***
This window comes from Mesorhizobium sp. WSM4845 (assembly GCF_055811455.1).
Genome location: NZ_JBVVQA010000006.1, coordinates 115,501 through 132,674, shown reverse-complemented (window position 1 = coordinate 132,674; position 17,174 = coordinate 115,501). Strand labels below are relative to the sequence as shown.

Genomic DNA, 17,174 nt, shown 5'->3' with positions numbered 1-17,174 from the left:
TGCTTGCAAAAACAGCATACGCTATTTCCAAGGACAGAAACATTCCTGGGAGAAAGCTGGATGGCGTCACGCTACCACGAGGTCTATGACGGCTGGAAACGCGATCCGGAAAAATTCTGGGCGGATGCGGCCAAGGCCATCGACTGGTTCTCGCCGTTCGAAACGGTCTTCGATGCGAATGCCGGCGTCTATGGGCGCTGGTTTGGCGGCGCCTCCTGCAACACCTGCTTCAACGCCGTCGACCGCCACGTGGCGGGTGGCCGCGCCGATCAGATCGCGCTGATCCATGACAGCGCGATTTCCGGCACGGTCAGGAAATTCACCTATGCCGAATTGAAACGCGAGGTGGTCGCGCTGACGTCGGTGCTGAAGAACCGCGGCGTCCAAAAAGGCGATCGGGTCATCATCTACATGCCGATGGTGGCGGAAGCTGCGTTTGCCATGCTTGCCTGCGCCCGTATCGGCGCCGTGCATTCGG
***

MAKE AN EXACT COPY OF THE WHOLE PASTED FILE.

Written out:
This window comes from Mesorhizobium sp. WSM4845 (assembly GCF_055811455.1).
Genome location: NZ_JBVVQA010000006.1, coordinates 115,501 through 132,674, shown reverse-complemented (window position 1 = coordinate 132,674; position 17,174 = coordinate 115,501). Strand labels below are relative to the sequence as shown.

Genomic DNA, 17,174 nt, shown 5'->3' with positions numbered 1-17,174 from the left:
TGCTTGCAAAAACAGCATACGCTATTTCCAAGGACAGAAACATTCCTGGGAGAAAGCTGGATGGCGTCACGCTACCACGAGGTCTATGACGGCTGGAAACGCGATCCGGAAAAATTCTGGGCGGATGCGGCCAAGGCCATCGACTGGTTCTCGCCGTTCGAAACGGTCTTCGATGCGAATGCCGGCGTCTATGGGCGCTGGTTTGGCGGCGCCTCCTGCAACACCTGCTTCAACGCCGTCGACCGCCACGTGGCGGGTGGCCGCGCCGATCAGATCGCGCTGATCCATGACAGCGCGATTTCCGGCACGGTCAGGAAATTCACCTATGCCGAATTGAAACGCGAGGTGGTCGCGCTGACGTCGGTGCTGAAGAACCGCGGCGTCCAAAAAGGCGATCGGGTCATCATCTACATGCCGATGGTGGCGGAAGCTGCGTTTGCCATGCTTGCCTGCGCCCGTATCGGCGCCGTGCATTCGG